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A parking lot is seen empty at an out-of-business store January 27, 2009 in Vallejo, California. Fact check No. 1: Higher taxes aren't necessarily a business killer -- divorce may be a bigger factor.
With less than a week to the Nov. 6 election, there's a lot of information - and misinformation - out there about Prop. 30. The measure, supported by Gov. Jerry Brown, would raise sales and income taxes in order to avert $6 billion in primarily education cuts.
Prop. 30 is written into the enacted 2012-13 California budget, which presumes that the measure will be approved by a majority of voters Tuesday. Over the next several posts, we'll try to break down the proposition and examine the big questions that have been raised in political ads over the last weeks.
What Prop. 30 does: Increases personal income tax for seven years on people making more than $250,000. It would be implemented retroactively, starting Jan. 1, 2012. People making between $250,000 and $300,000 would pay 1% more (up to $3,000). People making between $300,000 and $500,000 would pay 2% more and people making more than $500,000 would pay 3% more in taxes.
Student Senate for California Community Colleges
Community college students will dress up like zombies Friday Oct. 26, 2012, and walk from L.A. City Hall to the governor's Downtown office in support of Prop. 30.
California Community College students are planning to dress up like zombies Friday afternoon and take part in "The Walking Debt" — a march from L.A. City Hall to the governor's Downtown office in support of Prop. 30 and education funding.
Students from the Los Angeles Community College District's nine campuses, Pasadena City College and campuses throughout Southern California plan to meet at noon dressed as zombies at L.A. Trade Technical College before starting "The Walking Debt." (A play on "Walking Dead," for those who didn't get it.)
The event has been primarily publicized through social media, with Facebook events and messages tying state funding cuts to Halloween.
“There’s an audience of people that would be involved politically if it was more interesting, and its been very difficult to reach that audience…The idea is to try to get people that would otherwise be uninterested on board,” said PCC student John Fraser, president of Region 7 of the Student Senate for California Community Colleges.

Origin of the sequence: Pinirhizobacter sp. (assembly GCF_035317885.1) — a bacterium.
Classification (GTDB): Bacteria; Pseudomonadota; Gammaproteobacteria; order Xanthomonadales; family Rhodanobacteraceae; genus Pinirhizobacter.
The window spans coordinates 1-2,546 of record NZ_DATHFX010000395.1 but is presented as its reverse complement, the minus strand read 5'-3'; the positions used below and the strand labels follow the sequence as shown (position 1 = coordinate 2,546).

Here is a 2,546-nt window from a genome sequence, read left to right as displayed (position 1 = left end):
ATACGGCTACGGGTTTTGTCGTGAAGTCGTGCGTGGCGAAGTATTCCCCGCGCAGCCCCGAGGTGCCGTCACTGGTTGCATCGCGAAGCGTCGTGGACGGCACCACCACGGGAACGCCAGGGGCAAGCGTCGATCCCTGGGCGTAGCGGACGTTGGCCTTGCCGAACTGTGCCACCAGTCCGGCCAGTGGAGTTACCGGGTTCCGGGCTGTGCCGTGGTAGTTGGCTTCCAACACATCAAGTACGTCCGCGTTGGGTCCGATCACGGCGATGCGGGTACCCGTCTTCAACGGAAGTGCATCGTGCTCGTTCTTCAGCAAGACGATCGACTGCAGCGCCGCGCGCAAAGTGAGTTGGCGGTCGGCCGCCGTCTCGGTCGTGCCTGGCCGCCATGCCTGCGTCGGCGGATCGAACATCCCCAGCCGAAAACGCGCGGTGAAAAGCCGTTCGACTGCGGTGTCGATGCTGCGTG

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Many schools across the country will be looking to voters to pass measures next month that fund public education.
In a couple of weeks, Californians will be voting on Propositions 30 and 38, involving education funding, but they are hardly alone this election season: The Wall Street Journal reports that voters in several states will be deciding on measures affecting schools across the United States in the biggest such wave in about 20 years:
"Arizona, Missouri and South Dakota have tax-increase measures on ballots, while California is offering voters dueling proposals. Oregon has an initiative to redirect to schools some money that corporations receive as tax rebates. That is the largest number of education-tax initiatives to appear on state election ballots in two decades, according to data from the National Conference of State Legislatures."
The story cites information from the Center on Budget and Policy Priorities that shows that per student funding for elementary and secondary schools is below the 2008 level in 35 states. California is currently 47th in the country in how much it spends per student.
Pasadena City College students gathered in the quad holding "Yes on Prop. 30" signs to educate their peers about $6.7 million in cuts they'll face if it fails. They also put up a voter registration table to allow students to register electronically.
A handful of students gathered in the Pasadena City College quad at noon Thursday holding "Yes on Prop. 30" signs and trying to educate their peers about the nearly $7 million in more cuts they'll face if the measure fails to receive a majority of votes next month.
Most students kept walking. A few stopped at the laptops on the table to register to vote or to ask questions; others to grab some Milk Duds.
Benjamin Rincon stopped by the table to change his address. Rincon, 22, couldn't remember whether he's a second- or third-year — "it's been too long," he joked. He's studying accounting and communications and had been planning a while ago to transfer to a four-year college.
He's planning on voting against Prop. 30.
"I'm against increasing our taxes," Rincon said. "...Budget cuts have been happening, so I guess I'm getting accustomed to it. I'm not sure. I'm doing OK so far with the budget cuts. Of course, I wouldn't like to spend another year here, but I'd rather spend an extra year than increase taxes again."